Thomas Hobbes and the Leviathan
The first parts of the Leviathan had provided us a fundamental view of Thomas Hobbes regarding the dynamics of the human mind and how we interact in the environment around us. Restating it briefly, Thomas Hobbes does not believe on the objectivity of human experience. Our perception of the world does not automatically equate to what the world is. In this sense, due to the difference of perception of different people and our inability to perceive things as what it is, the differences in opinions about things arise.
With this point established, Hobbes moved on by stating the necessity of an arbiter who shall act as the decision maker for naming and characterizing things. This new artificial body will guide all human affairs and will ensure the attainment and maintenance of peace from the misfortunes and war that may arise out of the differences in opinions and perceptions. Interpreting this new school of thought of Hobbes, we can clearly see how he disregarded the naturalistic school of thought that embraces the necessity to follow one’s nature.
For Hobbes, following one’s nature will result to destruction, with the scenario and rationale that were mentioned beforehand. In this sense, what he embraces is the establishment of an artificial body (that will be later referred as the Leviathan) that will become the sole measure of human affairs and actions. All people were adhered to follow to the decisions of this artificial body and every individuals are ought to disregard their personal opinions and perceptions. All of this is for the sole aim of the pursuit and maintenance of peace.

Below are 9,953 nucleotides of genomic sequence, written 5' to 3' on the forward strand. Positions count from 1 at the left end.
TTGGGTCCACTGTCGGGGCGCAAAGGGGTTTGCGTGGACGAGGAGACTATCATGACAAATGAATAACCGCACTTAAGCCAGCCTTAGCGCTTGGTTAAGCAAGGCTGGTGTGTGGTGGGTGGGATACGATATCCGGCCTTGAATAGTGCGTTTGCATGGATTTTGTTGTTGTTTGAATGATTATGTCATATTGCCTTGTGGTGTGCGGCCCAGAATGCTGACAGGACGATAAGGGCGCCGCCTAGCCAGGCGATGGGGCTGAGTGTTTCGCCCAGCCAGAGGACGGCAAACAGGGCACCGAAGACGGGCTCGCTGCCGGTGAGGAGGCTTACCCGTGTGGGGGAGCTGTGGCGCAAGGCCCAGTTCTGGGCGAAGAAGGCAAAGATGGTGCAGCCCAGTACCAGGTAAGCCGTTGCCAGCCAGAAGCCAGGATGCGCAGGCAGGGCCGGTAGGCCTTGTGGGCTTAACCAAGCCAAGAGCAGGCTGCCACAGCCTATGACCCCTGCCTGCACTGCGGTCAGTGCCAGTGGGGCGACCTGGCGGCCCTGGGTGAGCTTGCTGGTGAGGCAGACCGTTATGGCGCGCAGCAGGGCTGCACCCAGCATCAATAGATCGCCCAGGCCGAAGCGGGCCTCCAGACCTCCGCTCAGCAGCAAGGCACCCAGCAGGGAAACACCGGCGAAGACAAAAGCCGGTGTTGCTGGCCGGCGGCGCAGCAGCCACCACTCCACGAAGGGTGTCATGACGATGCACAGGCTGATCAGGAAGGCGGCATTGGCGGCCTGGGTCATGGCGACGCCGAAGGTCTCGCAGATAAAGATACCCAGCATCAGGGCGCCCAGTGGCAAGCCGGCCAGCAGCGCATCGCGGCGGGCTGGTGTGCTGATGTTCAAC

No one can argue against the consistency and validity of the arguments presented by Hobbes at least in these first chapters. In fact, we can clearly characterize his approach as somehow mathematical and geometrical in nature. Also, we cannot argue against the aim of Hobbes in presenting this kind of argument which is for the pursuit and maintenance of peace. However, despite these numerous good things we can attribute to his work, what remains shady is the application of his theoretical framework in the real world.
Hobbes talked against the concept of individuality and liberalism. Hobbes preferred a world wherein the entire population shall abide on the wishes of the artificial ruler. However, if we examine these frameworks in to new tests, there is a great chance that we may come up to a new conclusion. First, we can argue against the viewpoint of Hobbes against individualism and liberalism. The modern world today is characterized by this kind of theoretical framework which encompasses our political, cultural and social institutions.
Arguably, this kind of system had produced a good flow in the movement of goods, ideas and even peace. The acknowledgement of the differences of our opinions and presence of conflict among each group does not always equate to a war or conflict but can also be redirected to a constructive effort that can bring innovations and improvement. On the other hand, the existence of an all-powerful body such as the Leviathan that controls every human action can be interpreted by the modern world as some kind of fascism.
History had taught us that this kind of government had managed to bring conflicts with other system. What is worse than this is the capability or vulnerability of such system to induce rebellion to its people. The case of Nazi Germany or even the cases of Soviet Russia are good examples for this scenario. History had taught us that such systems does not always bring good in the practical realm despite it’s almost perfection in the theoretical realm.
In this sense, we can posit that though in the theoretical realm, Hobbes could win the debate, examining his arguments using practical grounds will result to a new conclusion. Works Cited Hobbes, Thomas (1660) Leviathan. Oregon State University. Web. Accessed 10 August 2010. Lloyd, S. A. (1992) Ideals as interests in Hobbes’ Leviathan: The Power of Mind over Matter. Cambridge University Press. Print. Accessed 10 August 2010.Sample Essay of PaperDon.com